What Is An Astigmatism?

Stigmatism might be a word that you've heard quite a few times. Especially if you've been to the opticians a lot. It's quite a common and non-serious condition, that is treatable should it be causing you problems. You can have astigmatism in both eyes or just one eye.

Astigmatism happens when the front surface of the eye known as the cornea, or the lens inside the eye, has miss-matched curves. Essentially, instead of having a perfectly round eye surface shape your eye surface is shaped like a rugby ball which can cause blurred vision at distances.

Astigmatism is often present when you are born and may occur with other conditions such as near-sightedness or farsightedness. Most of the time surgery is not needed as there are no major symptoms. In fact, a lot of people don't know they have astigmatism until they go to the optician for an eye test.

The eye has two structured with curved services that bend to reflect light onto the retina two services are the cornea which is the clear front surface of the eye and then the lens is a clear structure inside the eye that changes shape to help the eye focus on objects.

What are the symptoms of astigmatism?

Some symptoms may include having blurry vision, you can also have eye strain or discomfort at times. You may experience headaches, difficulty with night vision and may find yourself squinting to see or read things more easily.

In addition to this, there may also be times when you have trouble telling the difference between certain letters with similar shapes. For example, at first glance or without glasses you may not be able to tell the difference between letters such as ‘O’ and ‘D’. You might also experience light refraction in a different way from other people.

If one of the two surfaces are oval shaped rather than perfectly round, this means that the light rays aren't being bent the same. So, two different images from these two surfaces can overlap or combine to result in blurred vision. This is a type of refractive error due to light not travelling through the eye in the same way as the curves of each surface don't match up.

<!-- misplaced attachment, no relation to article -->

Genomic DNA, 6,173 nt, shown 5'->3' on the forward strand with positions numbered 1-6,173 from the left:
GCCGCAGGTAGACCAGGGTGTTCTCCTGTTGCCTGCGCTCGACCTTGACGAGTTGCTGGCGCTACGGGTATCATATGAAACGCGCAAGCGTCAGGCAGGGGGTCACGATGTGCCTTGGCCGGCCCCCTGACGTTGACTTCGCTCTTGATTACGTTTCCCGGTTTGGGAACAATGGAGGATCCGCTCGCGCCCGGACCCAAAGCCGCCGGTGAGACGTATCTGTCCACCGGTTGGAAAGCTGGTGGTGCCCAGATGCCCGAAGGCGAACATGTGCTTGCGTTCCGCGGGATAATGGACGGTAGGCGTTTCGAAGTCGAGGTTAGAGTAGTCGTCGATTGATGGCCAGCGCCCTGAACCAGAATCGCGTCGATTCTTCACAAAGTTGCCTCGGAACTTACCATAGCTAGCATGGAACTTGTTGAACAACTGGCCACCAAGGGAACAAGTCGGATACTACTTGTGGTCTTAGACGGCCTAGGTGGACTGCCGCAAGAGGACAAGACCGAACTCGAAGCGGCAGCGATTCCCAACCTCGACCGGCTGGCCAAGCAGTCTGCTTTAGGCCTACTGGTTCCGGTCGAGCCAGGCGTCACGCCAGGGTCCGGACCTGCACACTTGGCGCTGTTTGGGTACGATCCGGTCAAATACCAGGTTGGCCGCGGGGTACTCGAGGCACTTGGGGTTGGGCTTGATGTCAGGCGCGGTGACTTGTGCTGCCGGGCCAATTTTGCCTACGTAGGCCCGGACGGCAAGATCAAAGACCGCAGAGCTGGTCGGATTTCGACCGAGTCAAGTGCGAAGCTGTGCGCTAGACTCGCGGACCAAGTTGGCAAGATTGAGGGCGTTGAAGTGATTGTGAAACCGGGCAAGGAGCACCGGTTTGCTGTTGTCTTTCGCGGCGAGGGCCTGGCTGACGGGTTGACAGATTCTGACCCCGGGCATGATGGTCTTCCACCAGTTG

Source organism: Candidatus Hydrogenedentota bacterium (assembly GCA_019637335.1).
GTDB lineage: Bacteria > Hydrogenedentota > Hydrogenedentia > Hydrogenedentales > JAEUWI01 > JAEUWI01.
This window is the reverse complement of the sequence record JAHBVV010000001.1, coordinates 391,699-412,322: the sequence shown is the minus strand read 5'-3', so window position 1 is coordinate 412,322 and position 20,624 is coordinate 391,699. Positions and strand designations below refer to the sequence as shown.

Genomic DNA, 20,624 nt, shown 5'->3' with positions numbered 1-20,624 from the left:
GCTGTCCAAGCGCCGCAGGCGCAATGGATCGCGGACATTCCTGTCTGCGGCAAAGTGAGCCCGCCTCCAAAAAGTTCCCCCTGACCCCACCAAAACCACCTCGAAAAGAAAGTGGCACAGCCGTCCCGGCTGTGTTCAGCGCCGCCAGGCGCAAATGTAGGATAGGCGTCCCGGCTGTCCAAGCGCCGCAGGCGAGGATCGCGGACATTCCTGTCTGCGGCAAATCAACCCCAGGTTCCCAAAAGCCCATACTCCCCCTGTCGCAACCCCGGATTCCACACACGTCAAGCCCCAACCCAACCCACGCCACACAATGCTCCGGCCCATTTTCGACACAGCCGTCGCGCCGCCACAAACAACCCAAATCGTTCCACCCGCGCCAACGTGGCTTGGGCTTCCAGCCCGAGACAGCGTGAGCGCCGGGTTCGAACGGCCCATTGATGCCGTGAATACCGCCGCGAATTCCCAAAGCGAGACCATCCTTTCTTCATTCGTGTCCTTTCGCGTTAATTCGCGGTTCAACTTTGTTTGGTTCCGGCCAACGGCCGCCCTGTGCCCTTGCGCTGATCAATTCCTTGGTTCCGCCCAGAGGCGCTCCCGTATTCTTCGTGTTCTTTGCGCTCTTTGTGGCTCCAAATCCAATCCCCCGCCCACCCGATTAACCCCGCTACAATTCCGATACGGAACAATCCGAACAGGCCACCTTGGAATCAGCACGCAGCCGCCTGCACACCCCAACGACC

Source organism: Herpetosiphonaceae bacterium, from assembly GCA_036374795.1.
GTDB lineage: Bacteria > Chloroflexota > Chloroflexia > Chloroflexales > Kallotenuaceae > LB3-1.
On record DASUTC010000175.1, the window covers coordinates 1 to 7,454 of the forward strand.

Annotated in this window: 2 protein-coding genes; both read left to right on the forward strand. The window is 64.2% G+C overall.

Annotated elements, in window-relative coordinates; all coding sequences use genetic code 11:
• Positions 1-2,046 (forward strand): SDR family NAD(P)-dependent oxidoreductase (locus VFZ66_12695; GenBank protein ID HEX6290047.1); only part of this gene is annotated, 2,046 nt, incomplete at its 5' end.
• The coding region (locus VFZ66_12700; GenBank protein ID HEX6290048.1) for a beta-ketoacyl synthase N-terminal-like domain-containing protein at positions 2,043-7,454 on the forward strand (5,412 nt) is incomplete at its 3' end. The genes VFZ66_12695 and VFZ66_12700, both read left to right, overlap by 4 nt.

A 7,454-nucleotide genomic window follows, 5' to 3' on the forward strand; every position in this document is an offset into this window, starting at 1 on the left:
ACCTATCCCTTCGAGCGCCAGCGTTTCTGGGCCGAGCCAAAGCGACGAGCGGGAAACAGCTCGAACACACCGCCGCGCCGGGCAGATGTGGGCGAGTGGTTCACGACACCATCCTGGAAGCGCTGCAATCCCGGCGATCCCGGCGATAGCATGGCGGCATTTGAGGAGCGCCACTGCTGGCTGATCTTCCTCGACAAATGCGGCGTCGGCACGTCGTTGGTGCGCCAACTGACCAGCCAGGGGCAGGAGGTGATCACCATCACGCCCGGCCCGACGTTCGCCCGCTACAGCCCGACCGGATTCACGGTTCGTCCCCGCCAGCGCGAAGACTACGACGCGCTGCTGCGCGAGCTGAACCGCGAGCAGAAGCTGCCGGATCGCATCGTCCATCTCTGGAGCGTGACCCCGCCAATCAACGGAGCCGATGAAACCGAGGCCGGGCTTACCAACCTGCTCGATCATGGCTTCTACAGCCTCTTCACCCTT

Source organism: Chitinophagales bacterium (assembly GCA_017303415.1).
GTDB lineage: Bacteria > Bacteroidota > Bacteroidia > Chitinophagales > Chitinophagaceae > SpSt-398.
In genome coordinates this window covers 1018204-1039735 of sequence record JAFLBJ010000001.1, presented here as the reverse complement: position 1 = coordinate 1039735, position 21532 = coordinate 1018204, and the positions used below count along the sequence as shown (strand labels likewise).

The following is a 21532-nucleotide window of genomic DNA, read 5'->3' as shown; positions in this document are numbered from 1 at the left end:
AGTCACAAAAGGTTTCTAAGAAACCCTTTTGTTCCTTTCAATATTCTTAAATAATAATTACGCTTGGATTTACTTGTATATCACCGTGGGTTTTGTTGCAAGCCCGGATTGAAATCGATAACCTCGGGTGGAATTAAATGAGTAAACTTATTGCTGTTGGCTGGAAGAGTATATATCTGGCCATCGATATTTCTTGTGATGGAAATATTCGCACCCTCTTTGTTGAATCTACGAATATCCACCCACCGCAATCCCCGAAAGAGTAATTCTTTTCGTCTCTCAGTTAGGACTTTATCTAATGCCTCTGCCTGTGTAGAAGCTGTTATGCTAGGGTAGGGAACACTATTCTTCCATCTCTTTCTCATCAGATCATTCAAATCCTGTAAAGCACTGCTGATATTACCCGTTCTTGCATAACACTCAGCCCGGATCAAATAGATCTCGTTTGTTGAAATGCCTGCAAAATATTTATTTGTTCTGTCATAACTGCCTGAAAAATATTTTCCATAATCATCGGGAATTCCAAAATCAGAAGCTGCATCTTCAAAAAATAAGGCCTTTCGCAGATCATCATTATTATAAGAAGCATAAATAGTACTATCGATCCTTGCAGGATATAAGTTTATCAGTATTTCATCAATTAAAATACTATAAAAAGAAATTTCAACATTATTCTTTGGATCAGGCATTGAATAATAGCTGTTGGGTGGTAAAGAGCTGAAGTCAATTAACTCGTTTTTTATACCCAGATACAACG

If you're near-sighted you may see distant objects as blurry, which occurs because the light is in front of the retina rather than precisely on the retina. If you are farsighted then light never comes to a focus at the back of the eye which makes nearby objects seem blurry instead.

How do I treat astigmatism?

There are several ways to treat astigmatism. The first option is to use glasses, this is also the cheapest and easiest way. If you prefer contact lenses you can also choose to use those in place of glasses to correct your astigmatism.

Whilst astigmatism generally doesn't cause many side effects, if you are finding it particularly difficult you can choose to have laser eye or lens surgery. This of course comes with more risks, but it is more permanent – please note this option is only recommended if you have more severe vision problems.

As with most eye conditions astigmatism can get worse over time. The main reason for this is that astigmatism can change angle and without glasses or contact lenses to correct it – it can worsen. Particularly as you're squinting more. However, generally, eyesight does tend to get worse as you age and therefore this condition can be expected to change a little bit and become worse over time. Using glasses and keeping your eyes healthy through taking supplements alongside a healthy diet, as well as cutting out bad habits for your eyes, can help slow down the worsening of conditions such as astigmatism.